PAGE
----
Is active sitting as active as we think?

The issue of sitting ergonomics is becoming increasingly important, as about 70% of all employees work in Sweden every day at a computer-based workstation and 15% exclusively perform computer work during their working day, and these numbers increase each year. The vast majority of this work is performed seated on a conventional office chair with a backrest. Prolonged sitting has been identified as a serious metabolic health problem due to several pathogenic mechanisms linking muscular inactivity to increased health risks.

The authors aim with this study was to compare the biomechanical characteristics of sitting on a stool without a backrest (so as to encourage active sitting), sitting on a conventional office chair and standing in healthy participants. Thirteen healthy participants performed a keyboard-writing task during four (stable and unstable) sitting conditions and standing. Body segment positions and posture, postural sway and muscle activity of neck and trunk muscles were assessed with a motion capture system, a force plate and surface electromyography. The results showed that body segment positions, postural sway and trunk muscle activity were relatively similar for the stools without backrests compared with standing. All sitting conditions showed lower vertical upper body alignment, less anterior pelvic tilt and larger hip angles, compared with standing (p ¼ 0.000).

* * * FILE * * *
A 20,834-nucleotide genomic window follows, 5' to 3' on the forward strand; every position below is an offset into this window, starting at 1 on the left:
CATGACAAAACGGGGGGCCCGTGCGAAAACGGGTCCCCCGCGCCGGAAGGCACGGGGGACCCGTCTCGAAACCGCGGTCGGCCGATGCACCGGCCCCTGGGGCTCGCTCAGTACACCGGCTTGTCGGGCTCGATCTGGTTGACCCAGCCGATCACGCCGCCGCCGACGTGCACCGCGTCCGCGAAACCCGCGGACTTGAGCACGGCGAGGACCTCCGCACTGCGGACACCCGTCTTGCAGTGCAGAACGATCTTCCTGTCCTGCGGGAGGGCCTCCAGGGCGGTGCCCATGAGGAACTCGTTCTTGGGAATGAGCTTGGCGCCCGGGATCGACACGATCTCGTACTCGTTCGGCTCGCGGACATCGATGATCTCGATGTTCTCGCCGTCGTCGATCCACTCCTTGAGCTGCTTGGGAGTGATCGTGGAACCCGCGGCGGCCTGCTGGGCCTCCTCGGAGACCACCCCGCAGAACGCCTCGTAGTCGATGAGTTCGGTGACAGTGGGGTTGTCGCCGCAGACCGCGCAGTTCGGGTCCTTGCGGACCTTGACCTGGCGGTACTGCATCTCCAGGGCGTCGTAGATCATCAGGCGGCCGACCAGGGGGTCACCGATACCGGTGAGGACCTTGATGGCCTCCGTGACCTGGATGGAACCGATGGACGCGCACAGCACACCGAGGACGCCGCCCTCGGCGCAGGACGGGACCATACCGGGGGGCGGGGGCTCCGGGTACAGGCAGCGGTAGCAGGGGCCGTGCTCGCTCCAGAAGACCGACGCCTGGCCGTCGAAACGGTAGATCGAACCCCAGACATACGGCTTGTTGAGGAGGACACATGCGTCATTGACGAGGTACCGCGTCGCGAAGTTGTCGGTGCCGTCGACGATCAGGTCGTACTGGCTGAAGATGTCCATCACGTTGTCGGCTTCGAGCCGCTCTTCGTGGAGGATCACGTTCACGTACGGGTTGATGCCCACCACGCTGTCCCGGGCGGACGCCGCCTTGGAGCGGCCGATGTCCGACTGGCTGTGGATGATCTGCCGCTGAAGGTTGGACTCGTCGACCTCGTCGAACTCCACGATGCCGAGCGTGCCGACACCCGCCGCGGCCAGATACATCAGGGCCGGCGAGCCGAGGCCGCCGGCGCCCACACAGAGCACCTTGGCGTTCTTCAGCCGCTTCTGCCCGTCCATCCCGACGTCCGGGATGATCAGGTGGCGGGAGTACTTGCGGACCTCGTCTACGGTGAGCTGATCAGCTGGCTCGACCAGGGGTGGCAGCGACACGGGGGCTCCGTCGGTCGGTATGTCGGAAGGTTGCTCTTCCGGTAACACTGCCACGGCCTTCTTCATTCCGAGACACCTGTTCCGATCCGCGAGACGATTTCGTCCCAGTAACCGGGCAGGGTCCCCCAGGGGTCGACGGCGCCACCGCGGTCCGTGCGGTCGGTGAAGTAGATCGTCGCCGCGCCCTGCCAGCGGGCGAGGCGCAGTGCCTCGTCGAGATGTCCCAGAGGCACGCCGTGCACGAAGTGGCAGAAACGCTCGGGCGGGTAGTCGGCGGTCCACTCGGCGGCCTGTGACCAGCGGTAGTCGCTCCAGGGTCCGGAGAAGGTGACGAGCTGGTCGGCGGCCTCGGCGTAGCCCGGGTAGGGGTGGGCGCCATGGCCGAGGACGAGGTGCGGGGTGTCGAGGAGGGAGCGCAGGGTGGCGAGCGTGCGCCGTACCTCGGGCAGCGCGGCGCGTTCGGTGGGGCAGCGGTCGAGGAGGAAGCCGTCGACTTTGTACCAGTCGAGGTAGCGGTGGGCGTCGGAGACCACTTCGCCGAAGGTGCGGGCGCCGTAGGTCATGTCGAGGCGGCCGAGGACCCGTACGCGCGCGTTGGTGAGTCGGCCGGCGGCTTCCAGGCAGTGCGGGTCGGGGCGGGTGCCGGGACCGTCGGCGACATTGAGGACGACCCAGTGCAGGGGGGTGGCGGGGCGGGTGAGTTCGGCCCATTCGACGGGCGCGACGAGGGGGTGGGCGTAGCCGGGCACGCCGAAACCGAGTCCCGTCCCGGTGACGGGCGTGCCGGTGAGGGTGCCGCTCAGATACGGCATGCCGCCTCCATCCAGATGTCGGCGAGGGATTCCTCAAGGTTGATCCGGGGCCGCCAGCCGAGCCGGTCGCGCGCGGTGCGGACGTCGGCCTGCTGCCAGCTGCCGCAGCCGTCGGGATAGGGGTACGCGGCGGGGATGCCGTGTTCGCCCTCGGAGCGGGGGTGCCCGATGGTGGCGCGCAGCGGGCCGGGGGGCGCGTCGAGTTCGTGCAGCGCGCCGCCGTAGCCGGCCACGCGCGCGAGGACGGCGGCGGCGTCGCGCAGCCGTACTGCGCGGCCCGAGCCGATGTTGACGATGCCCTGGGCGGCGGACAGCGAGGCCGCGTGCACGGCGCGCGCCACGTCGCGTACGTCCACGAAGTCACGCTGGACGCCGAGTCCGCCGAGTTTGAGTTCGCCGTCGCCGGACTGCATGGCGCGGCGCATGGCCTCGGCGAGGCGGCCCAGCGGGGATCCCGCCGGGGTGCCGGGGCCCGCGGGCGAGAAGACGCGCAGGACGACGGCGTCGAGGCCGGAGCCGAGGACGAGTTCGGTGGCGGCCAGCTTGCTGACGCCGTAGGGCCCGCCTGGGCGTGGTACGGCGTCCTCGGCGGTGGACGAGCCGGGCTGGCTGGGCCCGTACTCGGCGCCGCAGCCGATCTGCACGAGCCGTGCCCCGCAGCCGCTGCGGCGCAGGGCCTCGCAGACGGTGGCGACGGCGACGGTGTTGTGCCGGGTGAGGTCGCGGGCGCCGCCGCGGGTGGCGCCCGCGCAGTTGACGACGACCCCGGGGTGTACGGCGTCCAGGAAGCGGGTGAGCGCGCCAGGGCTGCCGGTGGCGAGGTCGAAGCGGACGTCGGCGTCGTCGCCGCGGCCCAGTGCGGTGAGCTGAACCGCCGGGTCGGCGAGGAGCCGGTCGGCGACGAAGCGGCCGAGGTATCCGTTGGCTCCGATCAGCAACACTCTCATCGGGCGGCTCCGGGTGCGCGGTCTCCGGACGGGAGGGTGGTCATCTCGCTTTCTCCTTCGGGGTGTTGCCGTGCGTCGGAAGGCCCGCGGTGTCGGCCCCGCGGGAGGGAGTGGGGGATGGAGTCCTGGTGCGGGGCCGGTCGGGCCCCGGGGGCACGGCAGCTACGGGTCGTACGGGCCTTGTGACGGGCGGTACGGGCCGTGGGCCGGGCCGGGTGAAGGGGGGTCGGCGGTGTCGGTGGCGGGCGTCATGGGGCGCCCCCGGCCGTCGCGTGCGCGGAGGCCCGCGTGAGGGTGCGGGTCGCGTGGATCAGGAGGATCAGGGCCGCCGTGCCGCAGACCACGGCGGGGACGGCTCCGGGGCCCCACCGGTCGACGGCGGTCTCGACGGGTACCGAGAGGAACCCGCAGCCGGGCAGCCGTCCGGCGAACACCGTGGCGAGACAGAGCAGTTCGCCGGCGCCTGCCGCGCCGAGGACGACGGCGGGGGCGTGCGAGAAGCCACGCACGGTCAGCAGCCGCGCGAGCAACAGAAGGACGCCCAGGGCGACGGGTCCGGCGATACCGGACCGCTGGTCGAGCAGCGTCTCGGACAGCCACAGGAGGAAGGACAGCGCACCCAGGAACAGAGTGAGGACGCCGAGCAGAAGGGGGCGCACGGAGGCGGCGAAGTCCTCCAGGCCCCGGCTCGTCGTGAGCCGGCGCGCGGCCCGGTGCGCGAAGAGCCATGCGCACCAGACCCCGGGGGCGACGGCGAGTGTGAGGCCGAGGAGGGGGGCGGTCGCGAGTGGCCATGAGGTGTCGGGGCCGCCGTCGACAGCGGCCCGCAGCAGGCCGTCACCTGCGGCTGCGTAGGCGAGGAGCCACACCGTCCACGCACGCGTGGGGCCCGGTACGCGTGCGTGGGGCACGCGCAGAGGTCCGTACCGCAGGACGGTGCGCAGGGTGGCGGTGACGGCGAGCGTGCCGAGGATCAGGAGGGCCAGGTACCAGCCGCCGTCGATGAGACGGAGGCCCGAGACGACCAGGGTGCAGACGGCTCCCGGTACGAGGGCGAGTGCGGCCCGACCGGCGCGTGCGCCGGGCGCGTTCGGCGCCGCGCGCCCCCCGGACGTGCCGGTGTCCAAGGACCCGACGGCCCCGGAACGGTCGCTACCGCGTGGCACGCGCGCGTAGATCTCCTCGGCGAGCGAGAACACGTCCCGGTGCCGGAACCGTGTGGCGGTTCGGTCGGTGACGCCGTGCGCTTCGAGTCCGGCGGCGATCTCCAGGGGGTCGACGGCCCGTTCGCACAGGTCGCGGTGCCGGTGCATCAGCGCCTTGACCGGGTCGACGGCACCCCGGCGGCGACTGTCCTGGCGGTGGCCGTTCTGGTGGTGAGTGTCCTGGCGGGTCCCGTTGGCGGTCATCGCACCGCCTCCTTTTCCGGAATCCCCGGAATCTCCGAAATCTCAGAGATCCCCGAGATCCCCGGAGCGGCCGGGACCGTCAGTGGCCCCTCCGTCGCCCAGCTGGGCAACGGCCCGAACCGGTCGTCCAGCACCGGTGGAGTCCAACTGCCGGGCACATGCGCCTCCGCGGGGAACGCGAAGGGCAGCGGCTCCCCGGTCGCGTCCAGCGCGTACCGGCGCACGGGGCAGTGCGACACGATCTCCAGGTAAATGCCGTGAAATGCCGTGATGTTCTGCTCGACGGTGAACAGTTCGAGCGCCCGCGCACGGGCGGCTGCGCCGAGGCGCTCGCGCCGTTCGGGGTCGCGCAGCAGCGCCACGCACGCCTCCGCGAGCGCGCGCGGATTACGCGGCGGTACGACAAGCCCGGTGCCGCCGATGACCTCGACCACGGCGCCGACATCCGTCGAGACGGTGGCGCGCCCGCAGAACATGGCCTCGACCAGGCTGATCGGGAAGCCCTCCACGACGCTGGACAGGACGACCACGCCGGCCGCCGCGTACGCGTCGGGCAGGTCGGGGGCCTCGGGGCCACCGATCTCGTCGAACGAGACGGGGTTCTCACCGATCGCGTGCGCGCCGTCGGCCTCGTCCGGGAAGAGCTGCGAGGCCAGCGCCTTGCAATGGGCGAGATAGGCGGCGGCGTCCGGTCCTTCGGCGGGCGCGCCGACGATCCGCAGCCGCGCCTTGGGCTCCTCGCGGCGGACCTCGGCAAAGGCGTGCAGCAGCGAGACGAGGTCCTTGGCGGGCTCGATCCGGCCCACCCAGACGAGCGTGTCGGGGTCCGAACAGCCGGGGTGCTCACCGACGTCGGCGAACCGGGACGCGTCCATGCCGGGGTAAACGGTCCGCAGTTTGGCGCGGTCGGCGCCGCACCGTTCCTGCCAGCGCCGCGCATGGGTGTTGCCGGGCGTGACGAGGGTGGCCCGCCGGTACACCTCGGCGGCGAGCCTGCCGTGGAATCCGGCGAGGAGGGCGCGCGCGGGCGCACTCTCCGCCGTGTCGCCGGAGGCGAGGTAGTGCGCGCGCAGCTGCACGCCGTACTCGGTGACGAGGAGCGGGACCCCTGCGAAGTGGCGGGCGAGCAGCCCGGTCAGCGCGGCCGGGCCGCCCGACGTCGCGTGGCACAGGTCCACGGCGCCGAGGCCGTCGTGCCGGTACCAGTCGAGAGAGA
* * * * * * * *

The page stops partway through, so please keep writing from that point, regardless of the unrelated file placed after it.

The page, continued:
Surprisingly, less postural sway and less muscle activity were observed during the conditions that encourage active sitting, compared with sitting on a conventional office chair.

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